In Teku Hospital – the only infectious disease Hospital in the capital – Covid-19 patients always wait for their turn to get a bed. “The hospital is overwhelmed. There are no beds available. We are treating patients in the corridor of the hospital. The health system has already collapsed,” said Dr Sagar Rajbhandari, Director at the Teku Hospital.

People are desperately waiting for their turn to get a bed.

As other hospitals are not admitting patients, the patients are flocking to Teku Hospital hoping to get oxygen support. “Families of Covid-19 patients come to the hospital seeking a bed, but we are helpless. We can’t turn them away,” Dr Rajbhandari told Nepal Live Today, further adding that the situation is already out of control.

On Wednesday afternoon, at least 12 patients were waiting for a bed in the hospital.

The situation of every other government hospital in Kathmandu Valley is the same. People are desperately waiting for their turn to get a bed. In many cases, patients are dying without getting any medical assistance.

A few days ago, Dr Achyut Karki, Covid-19 focal person of Bir Hospital, said that there are always at least 10 patients waiting for a bed. The situation of the Lalitpur-based Patan Hospital is no different. The hospital added 80 beds last week, but all the beds are already occupied, and patients are in the corridor with the hope of getting a bed.

Gasping for breath 

As many as 12 hospitals have already stopped admitting new Covid-19 patients as they have run out of oxygen.

There is a massive shortage of oxygen in the Kathmandu Valley. According to the Health Ministry, the Kathmandu Valley needs a total of 8,000 cylinders of oxygen daily, but the demand has spiked up by another 6,000 cylinders.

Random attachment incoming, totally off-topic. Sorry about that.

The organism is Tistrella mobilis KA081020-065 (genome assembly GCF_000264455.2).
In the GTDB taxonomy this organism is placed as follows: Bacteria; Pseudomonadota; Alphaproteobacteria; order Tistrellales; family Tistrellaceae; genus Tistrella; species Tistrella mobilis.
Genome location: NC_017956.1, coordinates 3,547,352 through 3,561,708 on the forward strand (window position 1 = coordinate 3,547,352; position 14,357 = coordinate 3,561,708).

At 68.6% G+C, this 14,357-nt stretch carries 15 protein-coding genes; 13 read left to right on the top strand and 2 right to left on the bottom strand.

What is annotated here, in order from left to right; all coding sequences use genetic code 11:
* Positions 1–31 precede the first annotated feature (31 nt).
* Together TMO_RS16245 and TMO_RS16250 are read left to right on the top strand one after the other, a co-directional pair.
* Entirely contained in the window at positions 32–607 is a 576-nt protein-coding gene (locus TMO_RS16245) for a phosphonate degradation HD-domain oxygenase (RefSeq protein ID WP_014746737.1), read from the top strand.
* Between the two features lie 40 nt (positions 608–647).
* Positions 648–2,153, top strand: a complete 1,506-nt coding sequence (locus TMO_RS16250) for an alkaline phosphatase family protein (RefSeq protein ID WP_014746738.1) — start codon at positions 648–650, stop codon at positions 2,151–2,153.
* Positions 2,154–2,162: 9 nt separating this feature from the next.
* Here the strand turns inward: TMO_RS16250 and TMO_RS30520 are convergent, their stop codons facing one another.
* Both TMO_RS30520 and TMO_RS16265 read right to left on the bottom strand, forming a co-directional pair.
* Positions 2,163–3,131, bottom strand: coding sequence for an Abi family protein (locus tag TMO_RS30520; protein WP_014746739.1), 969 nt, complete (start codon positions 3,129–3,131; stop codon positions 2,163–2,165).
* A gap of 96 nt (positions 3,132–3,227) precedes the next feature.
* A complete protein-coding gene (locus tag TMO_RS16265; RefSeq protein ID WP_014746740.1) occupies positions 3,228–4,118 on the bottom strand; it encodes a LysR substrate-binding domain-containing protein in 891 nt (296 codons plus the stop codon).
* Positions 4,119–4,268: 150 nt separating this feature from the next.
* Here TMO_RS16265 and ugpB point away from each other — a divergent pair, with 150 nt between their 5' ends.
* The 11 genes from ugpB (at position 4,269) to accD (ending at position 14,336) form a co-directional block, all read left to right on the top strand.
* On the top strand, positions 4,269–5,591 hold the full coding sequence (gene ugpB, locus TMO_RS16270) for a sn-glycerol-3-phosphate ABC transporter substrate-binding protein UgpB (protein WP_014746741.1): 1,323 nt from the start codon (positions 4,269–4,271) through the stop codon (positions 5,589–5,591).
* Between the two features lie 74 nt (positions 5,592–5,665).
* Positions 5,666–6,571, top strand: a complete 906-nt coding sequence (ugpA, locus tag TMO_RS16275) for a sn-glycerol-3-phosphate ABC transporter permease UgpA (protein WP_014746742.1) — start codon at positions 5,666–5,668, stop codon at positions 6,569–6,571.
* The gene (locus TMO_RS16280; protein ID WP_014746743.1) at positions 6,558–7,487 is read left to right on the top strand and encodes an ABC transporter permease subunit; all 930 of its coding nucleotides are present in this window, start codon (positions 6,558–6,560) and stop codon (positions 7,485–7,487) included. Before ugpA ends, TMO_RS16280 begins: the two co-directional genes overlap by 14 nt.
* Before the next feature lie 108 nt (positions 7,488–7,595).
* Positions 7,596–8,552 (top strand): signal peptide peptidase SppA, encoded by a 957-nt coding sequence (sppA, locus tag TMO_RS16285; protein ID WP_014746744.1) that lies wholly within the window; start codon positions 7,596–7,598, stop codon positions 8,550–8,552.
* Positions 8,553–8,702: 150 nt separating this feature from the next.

According to a media report, five Covid-19 patients succumbed to Covid-19 at Lumbini Provincial Hospital as a result of an acute shortage of oxygen.

“The government is making necessary arrangements to bring oxygen cylinders,” said Dr Samir Adhikari, Joint Spokesperson of the Health Ministry.

At least 400 oxygen cylinders have arrived in Nepal from China. However, hospitals say that Nepal doesn’t have enough plants to produce oxygen. “There is no shortage of cylinders; it is that Nepal has failed to produce oxygen. We don’t have enough plants,” said a promoter of a private hospital in Kathmandu.

“After the government started to supply oxygen to hospitals through the recommendation of the Covid-19 Crisis Management Center, private hospitals are not getting enough oxygen,” the promoter added.  

The government has directed oxygen suppliers not to sell or distribute oxygen without the recommendation of the CCMC. “After the government decision, we are getting only 150 oxygen cylinders a day. We are afraid about the situation. If the government doesn’t increase the supply, we will not be able to treat Covid-19 patients anymore,” said Dr Shail Rupakheti, Managing Director at Star Hospital.

At least 400 oxygen cylinders have arrived in Nepal from China. However, hospitals say that Nepal doesn’t have enough plants to produce oxygen.

“Our hospital needs at least 230-240 oxygen cylinders a day. The situation of every private hospital is the same after the government started to supply a limited number of oxygen cylinders,” said Dr Rupakheti.

The Health Ministry had issued a statement 10 days ago stating that the Covid-19 cases are increasing rapidly, and the system cannot control the pandemic, indicating the health system has already collapsed.

Cries of the doctors